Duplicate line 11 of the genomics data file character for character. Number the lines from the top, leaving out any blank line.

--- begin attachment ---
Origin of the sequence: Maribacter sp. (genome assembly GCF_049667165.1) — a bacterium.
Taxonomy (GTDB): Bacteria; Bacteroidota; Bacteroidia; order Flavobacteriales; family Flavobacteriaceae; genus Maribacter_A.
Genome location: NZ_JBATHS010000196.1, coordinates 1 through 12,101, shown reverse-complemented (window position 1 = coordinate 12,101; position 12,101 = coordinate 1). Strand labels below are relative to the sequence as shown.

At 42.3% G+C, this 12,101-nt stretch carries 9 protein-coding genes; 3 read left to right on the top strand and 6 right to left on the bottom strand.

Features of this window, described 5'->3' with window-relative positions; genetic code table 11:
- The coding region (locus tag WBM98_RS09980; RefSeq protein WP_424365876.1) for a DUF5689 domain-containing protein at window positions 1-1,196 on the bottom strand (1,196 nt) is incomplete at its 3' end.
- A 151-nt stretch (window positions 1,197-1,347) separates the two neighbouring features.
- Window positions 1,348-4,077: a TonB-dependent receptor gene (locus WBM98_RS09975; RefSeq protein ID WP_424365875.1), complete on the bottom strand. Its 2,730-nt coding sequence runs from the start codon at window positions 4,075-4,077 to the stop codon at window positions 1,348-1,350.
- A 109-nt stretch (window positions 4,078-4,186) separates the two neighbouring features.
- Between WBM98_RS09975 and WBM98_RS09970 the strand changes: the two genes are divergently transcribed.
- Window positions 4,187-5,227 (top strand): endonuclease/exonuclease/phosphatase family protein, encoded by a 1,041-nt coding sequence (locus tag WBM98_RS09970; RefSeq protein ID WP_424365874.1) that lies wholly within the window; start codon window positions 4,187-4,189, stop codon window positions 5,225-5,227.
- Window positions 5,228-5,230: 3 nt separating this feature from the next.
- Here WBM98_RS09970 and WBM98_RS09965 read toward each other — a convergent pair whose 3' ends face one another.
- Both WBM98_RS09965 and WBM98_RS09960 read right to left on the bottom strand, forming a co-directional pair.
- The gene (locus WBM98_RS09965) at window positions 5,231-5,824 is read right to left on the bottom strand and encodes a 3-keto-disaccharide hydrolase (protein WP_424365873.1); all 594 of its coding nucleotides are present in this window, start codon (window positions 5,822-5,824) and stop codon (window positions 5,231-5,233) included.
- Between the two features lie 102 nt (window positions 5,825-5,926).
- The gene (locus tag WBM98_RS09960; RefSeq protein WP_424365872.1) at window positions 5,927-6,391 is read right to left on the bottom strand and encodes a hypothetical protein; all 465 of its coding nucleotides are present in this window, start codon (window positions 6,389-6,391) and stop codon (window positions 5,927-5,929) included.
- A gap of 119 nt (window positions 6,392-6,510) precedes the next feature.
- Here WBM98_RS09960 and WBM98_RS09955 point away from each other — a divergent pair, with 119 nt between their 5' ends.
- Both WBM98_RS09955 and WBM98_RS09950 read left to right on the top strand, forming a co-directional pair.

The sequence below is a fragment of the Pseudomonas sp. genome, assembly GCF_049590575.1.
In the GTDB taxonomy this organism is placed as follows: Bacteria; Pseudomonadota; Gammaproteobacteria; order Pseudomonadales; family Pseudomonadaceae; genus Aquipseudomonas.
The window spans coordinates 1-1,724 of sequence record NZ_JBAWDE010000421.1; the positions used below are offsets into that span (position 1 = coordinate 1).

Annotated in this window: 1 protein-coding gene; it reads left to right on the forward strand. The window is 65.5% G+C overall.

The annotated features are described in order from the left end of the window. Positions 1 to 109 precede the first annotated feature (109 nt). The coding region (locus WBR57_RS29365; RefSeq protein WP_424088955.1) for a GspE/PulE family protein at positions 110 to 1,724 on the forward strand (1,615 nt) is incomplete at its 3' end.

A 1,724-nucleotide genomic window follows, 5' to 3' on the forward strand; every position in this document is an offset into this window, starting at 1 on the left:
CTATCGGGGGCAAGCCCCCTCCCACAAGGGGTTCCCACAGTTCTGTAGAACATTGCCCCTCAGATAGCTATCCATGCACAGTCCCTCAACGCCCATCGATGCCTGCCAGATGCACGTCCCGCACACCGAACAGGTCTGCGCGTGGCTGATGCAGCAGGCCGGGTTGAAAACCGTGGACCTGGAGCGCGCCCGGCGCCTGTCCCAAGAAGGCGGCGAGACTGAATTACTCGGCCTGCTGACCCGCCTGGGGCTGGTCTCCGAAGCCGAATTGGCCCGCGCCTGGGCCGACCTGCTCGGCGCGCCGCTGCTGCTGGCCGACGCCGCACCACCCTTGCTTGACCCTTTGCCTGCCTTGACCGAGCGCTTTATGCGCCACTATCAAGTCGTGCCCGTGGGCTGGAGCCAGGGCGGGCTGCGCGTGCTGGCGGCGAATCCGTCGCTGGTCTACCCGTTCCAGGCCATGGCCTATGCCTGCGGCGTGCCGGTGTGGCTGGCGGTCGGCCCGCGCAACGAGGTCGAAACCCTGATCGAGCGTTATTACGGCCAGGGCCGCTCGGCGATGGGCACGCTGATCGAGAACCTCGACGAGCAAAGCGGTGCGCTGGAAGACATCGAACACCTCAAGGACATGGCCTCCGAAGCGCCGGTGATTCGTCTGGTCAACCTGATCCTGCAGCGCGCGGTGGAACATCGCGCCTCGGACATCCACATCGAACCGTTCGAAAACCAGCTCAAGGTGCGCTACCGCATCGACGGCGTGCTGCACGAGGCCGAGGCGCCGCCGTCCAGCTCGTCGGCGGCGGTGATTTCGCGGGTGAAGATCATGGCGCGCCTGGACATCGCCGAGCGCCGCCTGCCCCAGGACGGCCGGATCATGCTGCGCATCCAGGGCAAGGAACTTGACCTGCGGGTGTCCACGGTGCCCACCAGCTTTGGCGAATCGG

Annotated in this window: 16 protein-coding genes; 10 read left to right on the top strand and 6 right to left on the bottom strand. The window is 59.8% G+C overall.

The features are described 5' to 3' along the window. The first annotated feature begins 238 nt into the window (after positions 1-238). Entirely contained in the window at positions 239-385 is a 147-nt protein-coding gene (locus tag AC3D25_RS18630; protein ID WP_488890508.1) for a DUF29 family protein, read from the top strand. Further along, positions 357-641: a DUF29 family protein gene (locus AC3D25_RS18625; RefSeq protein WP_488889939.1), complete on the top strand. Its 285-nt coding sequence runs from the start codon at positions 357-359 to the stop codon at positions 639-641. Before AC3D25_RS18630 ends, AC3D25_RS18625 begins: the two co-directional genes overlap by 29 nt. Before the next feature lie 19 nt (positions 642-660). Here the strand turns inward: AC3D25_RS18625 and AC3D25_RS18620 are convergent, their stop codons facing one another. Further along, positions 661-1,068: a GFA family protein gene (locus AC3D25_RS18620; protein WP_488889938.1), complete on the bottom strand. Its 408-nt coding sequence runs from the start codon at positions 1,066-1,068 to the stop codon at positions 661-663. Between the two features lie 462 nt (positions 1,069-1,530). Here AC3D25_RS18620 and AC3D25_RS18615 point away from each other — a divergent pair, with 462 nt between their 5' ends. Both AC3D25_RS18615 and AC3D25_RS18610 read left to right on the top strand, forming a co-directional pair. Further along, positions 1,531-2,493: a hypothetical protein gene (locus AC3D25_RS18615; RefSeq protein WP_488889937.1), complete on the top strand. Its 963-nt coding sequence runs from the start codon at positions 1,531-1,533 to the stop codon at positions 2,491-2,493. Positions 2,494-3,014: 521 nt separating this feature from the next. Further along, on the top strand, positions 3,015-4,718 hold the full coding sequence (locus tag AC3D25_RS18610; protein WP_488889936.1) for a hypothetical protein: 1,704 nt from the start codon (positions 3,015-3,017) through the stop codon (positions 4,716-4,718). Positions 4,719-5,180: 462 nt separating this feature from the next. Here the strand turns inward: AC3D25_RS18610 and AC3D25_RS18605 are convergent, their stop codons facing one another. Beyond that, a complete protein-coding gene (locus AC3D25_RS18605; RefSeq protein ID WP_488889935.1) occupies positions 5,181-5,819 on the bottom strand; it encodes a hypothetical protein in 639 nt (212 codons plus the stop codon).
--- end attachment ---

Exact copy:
- Window positions 4,187-5,227 (top strand): endonuclease/exonuclease/phosphatase family protein, encoded by a 1,041-nt coding sequence (locus tag WBM98_RS09970; RefSeq protein ID WP_424365874.1) that lies wholly within the window; start codon window positions 4,187-4,189, stop codon window positions 5,225-5,227.